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the shorter Gospel of St. Mark follows upon the fuller one of St. Matthew, or St. Luke, or both. We have then only to examine those in which St. Mark stands first. Either then St. Luke supplemented St. Matthew, -or St. Matthew, St. Luke. But first, both of these are inconceivable as being expansions of St. Mark; for his Gospel, although shorter, and narrating fewer events and discourses, is, in those which he does narrate, the fullest and most particular of the three. And again, St. Luke could not have supplemented St. Matthew; for there are most important portions of Matthew which he has altogether omitted (e. g. ch. xxv. much of ch. xiii. ch. xv.) ;-nor could St. Matthew have supplemented St. Luke, for the same reason, having omitted almost all of the important section, Luke ix. 51-xviii. 15, besides very much matter in other parts. I may also mention that this supposition leaves all the difficulties of different arrangement and minute discrepancy unaccounted for.

If it were so,

5. We pass to (b), on which much need not be said. nothing could have been done less calculated to answer the end, than that which our Evangelists have done. For in no material point do their accounts differ, but only in arrangement and completeness ;-and this latter difference is such, that no one of them can be cited as taking any pains to make it appear that his own arrangement is chronologically accurate. No fixed dates are found in those parts where the differences exist; no word to indicate that any other arrangement had ever been published. Does this look like the work of a corrector? Even supposing him to have suppressed the charge of inaccuracy on others,would he not have been precise and definite in the parts where his own corrections appeared, if it were merely to justify them to his readers?

6. Neither does the supposition represented by (c) in any way account for the phænomena of our present Gospels. For,-even taking for granted the usual assumption, that St. Matthew wrote for Hebrew Christians, St. Mark for Latins, and St. Luke for Gentiles in general,-we do not find any such consistency in these purposes, as a revision and alteration of another's narrative would necessarily presuppose. We have the visit of the Gentile Magi exclusively related by the Hebraizing Matthew; the circumcision of the child Jesus, and His frequenting the passovers at Jerusalem, exclusively by the Gentile Evangelist Luke. Had the above purposes been steadily kept in view in the revision of the narratives before them, the respective Evangelists could not have omitted incidents so entirely subservient to their respective designs.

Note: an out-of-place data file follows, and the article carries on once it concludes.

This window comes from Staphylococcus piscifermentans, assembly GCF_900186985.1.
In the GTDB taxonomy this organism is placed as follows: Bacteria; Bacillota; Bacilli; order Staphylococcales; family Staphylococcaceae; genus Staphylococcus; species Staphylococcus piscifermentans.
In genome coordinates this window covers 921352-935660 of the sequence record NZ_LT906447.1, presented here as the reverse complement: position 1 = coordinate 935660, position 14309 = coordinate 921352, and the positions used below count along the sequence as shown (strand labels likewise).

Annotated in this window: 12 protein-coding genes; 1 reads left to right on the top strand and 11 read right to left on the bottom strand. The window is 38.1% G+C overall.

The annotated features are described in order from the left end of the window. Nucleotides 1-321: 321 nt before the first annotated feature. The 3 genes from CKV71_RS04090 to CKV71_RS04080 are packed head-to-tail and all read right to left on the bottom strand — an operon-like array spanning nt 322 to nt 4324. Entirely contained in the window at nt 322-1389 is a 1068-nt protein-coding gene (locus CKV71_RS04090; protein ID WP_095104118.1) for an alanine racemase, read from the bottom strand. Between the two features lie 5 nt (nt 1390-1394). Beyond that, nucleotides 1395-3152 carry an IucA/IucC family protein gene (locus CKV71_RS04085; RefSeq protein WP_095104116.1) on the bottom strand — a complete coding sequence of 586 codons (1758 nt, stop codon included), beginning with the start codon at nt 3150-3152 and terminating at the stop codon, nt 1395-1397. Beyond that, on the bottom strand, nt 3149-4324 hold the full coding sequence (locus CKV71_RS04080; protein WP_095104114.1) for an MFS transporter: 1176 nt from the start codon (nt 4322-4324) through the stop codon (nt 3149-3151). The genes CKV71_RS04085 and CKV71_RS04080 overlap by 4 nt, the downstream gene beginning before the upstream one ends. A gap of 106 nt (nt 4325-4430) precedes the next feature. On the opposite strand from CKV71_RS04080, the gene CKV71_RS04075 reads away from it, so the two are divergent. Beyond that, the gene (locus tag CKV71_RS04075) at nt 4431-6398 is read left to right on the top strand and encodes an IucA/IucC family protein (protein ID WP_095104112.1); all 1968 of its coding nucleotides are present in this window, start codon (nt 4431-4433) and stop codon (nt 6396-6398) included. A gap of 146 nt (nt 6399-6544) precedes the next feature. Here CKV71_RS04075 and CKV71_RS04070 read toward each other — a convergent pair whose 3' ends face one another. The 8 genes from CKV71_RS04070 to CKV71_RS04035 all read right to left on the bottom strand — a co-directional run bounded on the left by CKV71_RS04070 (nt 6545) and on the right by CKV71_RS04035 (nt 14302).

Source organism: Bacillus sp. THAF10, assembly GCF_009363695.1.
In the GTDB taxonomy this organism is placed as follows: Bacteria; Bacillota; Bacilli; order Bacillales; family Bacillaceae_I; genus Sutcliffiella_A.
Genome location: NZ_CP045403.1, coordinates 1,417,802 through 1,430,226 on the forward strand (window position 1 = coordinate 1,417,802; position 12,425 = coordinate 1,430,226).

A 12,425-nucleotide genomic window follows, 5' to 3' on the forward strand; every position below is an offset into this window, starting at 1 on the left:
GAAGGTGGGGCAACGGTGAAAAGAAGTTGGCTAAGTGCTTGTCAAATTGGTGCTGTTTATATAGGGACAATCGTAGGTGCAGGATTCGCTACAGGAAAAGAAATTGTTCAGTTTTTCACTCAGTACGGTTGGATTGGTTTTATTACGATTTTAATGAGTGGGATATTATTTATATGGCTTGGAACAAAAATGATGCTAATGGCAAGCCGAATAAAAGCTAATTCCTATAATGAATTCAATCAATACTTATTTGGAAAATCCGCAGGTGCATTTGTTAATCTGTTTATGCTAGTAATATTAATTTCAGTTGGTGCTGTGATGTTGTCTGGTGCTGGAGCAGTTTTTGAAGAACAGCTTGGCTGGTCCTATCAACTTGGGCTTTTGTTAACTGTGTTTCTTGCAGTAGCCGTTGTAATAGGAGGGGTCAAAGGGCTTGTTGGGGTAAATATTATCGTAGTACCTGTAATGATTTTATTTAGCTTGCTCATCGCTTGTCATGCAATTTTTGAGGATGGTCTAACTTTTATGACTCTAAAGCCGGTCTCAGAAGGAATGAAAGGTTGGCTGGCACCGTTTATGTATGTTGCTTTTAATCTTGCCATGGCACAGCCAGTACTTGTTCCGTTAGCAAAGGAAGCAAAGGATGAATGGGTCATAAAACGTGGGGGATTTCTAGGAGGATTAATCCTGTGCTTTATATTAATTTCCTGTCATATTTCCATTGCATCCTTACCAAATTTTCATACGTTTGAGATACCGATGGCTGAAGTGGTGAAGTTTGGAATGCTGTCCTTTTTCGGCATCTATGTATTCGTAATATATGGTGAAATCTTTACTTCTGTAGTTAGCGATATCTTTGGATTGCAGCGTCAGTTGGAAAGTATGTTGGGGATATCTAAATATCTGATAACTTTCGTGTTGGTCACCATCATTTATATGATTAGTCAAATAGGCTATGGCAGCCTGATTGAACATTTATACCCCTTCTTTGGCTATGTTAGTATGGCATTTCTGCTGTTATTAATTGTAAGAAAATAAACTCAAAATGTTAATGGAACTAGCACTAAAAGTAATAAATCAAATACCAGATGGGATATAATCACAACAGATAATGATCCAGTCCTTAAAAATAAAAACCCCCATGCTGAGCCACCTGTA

7. Our supposition (d) is, that receiving the Gospel or Gospels before them as authentic, the Evangelists borrowed from them such parts as they purposed to narrate in common with them. But this does not represent the matter of fact. In no one case does any Evangelist borrow from another any considerable part of even a single narrative.


such borrowing would imply verbal coincidence, unless in the case of strong Hebraistic idiom, or other assignable peculiarity. It is inconceivable that one writer borrowing from another matter confessedly of the very first importance, in good faith and with approval, should alter his diction so singularly and capriciously as, on this hypothesis, we find the text of the parallel sections of our Gospels altered. Let the question be answered by ordinary considerations of probability, and let any passage common to the three Evangelists be put to the test. The phænomena presented will be much as follows:-first, perhaps, we shall have three, five, or more words identical;—then as many wholly distinct: then two clauses or more, expressed in the same words but differing order:-then a clause contained in one or two, and not in the third:then several words identical:-then a clause not only wholly distinct but apparently inconsistent;—and so forth ;-with recurrences of the same arbitrary and anomalous alterations, coincidences, and transpositions. Nor does this description apply to verbal and sentential arrangement only; but also, with slight modification, to that of the larger portions of the narratives. Equally capricious would be the disposition of the subject-matter. Sometimes, while coincident in the things related, the Gospels place them in the most various order,—each in turn connecting them together with apparent marks of chronological sequence (e. g. the visit to Gadara in Matt. viii. 28 ff. as compared with the same in Mark v. 1 ff. Luke viii. 26 ff. and numerous other such instances noticed in the commentary). Let any one say, divesting himself of the commonly-received hypotheses respecting the connexion. and order of our Gospels, whether it is within the range of probability that a writer should thus singularly and unreasonably alter the subjectmatter and diction before him, having (as is now supposed) no design in so doing, but intending, fairly and with approval, to incorporate the work of another into his own? Can an instance be any where cited of undoubted borrowing and adaptation from another, presenting similar phænomena ?